Report of the Duffus Commission of Inquiry into the Breakdown of Law & Order, and Police Brutality in Grenada

Part V


Paragraph 205. - 2. Re-Organisation of the Police Force

205. The Commissioners strongly recommend as urgently and absolutely necessary a thorough re-organisation of the Royal Grenada Police Force. To achieve this primary purpose of the maintenance of law and order, the preservation of peace, as well as the lives and property of the citizens the re-organisation of the Police Force is urgently required. Moreover, the re-organisation of the Police Force is seen as highly desirable if the discipline and morale of the Force, which has been sadly eroded and weakened by recent events and the unlawful system of police aides, is to be restored and maintained.

To help in achieving these ends the Commissioners recommend:


A programme of recruitment should be undertaken to enlist into the Police Force candidates of a higher standard of education than that exhibited by many who gave evidence before the Commission, for constables as well as officers.


A proper programme of training for all recruits must be undertaken and since the State of Grenada at the present time lacks both the personnel and suitable facilities for such basic training, it is recommended that sister Caribbean countries such as Barbados, Trinidad and Tobago, or Jamaica be asked to assist in providing such training.


Since the morale and efficiency of the Police Force depend in no small measure upon the quality of its leadership, every effort must be made to provide high quality leadership. As a first step towards the achievement [line missing] must be undertaken and these officers who manifest qualities of leadership and competence should be given opportunities for training overseas.

Incompetence should not be rewarded with promotion on the grounds of seniority in the service nor should ability to please and carry out the wishes of politicians be stepping stones for advancement. On the other hand, fear of incurring the disfavour of political leaders should not stand between an officer and the execution of his duties. In many instances senior police officers as well as constables who appeared as witnesses before the Commission admitted to failure or neglect in carrying out their duties. It appears that the underlying reason for such inaction in some cases was intimidation by the police aides or fear of reprisal by incurring political displeasure. Glaring examples of this were the many instances of the failure of senior officers to take any action whatsoever against policemen and police aides who used violence to or ill-used prisoners.


The key to the re-organisation of the Police Force and to strengthening and improving discipline and morale lies in its leadership, especially in providing a highly qualified, competent and experienced person of integrity as the Commissioner of Police. It was observed that the position of Commissioner of the Royal Grenada Police Force within recent years has been filled by a series of acting appointments. The efforts of the Government to find a suitable person to fill the post are recognized, but it is the firm conviction of the Commissioners that highly necessary and urgent re-organisation of the Police Force into an effective instrument for the preservation of law and order will not be achieved until a competent Commissioner who is able to command the respect of all members of the Police Force as well as the confidence of both the Government and the public is sought out and appointed. It would seen that there is no such person in Grenada at the present time. The Commissioners therefore deem it a matter of paramount importance that the assistance of the Commonwealth Caribbean countries or other Commonwealth countries be requested in securing the services of such a Commissioner. It is urged that immediate steps be taken for consultation and implementation of this recommendation.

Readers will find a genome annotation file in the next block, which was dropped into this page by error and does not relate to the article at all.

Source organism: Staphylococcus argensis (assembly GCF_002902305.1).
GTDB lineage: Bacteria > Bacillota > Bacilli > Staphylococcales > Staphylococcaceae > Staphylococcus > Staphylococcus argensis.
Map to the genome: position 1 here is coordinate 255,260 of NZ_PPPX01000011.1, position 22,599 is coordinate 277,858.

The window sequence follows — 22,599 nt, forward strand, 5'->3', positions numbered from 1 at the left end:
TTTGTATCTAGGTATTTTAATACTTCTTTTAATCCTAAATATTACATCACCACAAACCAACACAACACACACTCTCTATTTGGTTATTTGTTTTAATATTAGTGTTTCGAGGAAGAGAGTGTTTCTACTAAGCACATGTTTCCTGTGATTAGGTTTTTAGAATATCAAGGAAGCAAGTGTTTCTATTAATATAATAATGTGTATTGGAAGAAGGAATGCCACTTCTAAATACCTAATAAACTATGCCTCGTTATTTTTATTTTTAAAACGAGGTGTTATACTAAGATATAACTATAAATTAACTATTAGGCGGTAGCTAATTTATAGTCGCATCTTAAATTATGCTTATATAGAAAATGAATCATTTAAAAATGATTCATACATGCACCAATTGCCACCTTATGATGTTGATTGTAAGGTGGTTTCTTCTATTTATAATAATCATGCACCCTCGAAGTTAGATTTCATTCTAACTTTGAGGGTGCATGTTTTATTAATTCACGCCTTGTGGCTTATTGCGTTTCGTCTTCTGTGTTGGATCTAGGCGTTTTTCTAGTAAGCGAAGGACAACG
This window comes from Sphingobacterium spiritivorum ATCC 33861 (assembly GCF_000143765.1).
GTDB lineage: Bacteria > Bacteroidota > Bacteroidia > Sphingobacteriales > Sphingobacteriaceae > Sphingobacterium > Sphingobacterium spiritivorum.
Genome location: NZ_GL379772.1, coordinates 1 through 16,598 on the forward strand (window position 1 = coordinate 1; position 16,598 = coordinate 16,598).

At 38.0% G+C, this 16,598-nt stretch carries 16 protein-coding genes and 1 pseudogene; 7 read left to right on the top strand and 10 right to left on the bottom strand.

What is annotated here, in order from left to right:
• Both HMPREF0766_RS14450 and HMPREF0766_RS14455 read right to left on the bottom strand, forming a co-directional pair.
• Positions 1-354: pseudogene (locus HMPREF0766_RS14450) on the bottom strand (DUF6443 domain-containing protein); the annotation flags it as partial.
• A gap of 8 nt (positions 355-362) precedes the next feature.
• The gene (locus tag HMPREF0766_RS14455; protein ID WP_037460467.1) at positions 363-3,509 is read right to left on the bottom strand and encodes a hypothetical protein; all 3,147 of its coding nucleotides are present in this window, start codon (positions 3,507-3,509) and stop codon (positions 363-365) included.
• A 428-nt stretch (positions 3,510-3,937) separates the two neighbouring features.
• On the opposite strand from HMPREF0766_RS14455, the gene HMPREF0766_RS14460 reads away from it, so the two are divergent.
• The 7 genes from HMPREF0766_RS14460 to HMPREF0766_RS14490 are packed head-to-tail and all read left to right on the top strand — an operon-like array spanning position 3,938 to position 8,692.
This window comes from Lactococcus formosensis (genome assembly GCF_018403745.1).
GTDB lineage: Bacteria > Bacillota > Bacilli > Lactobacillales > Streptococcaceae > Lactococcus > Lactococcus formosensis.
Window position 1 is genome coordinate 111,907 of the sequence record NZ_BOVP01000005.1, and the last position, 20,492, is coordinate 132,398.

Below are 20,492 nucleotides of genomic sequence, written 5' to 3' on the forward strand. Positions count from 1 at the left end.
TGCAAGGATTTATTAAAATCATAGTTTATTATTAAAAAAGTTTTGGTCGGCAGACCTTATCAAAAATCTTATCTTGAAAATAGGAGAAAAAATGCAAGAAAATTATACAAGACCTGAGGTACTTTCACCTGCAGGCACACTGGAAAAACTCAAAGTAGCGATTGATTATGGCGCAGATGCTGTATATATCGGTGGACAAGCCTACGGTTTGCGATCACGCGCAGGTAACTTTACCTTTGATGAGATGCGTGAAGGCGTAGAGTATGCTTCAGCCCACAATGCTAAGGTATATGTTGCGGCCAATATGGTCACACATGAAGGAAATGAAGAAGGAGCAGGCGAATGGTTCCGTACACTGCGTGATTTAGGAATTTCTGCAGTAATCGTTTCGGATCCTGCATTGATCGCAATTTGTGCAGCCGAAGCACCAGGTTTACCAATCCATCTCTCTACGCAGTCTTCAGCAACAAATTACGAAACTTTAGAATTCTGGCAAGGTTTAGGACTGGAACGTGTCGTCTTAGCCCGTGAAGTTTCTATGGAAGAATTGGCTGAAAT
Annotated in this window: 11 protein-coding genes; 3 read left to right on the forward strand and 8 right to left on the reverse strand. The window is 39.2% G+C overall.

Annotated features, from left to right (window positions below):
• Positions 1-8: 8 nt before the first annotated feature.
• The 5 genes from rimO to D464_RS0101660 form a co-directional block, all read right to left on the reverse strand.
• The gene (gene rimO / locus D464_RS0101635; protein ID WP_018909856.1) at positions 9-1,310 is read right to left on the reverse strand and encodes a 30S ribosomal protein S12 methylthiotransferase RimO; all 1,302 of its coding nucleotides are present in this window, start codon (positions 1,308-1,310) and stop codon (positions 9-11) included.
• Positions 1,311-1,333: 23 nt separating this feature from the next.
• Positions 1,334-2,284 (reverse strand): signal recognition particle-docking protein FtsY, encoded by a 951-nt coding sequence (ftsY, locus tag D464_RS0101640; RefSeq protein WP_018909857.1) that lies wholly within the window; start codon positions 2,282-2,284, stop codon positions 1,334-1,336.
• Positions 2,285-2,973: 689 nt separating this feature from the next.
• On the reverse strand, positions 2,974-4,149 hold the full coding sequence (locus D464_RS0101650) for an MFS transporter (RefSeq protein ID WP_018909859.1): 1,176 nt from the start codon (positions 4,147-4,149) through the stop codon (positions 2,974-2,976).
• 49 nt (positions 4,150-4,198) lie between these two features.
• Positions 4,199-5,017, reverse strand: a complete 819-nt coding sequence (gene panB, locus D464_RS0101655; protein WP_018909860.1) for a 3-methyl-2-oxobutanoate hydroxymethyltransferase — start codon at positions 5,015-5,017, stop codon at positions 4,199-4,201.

The supervision of the Police Force and its administration, particularly the recruitment of personnel and the placement and transfer of its members ought to be left in the hands of the Commissioner as provided for in the Police Ordinance 1966. There ought not to be any interferences with the Commissioner in the performance of his functions as laid down by the law.


After considering the conduct of Asst. Supt. Innocent Belmar and the part he played in events leading up to the incidents of November 18 and 19, 1973, the Commissioners are satisfied that he is not a suitable person for the position he holds and recommend that he be removed from office in the Police Force and be precluded from holding any office in the public service and that the Public Service Commission be requested to take the necessary steps to implement this recommendation forthwith.


The Commissioners are satisfied that Acting Inspector David Andrews conduct on November 18, 1973 and his complicity with Asst. Supt. Belmar were such as to render him unfit to hold the rank of a non-commissioned officer in the Police Force and recommend that his conduct should be enquired into by the appropriate authority.

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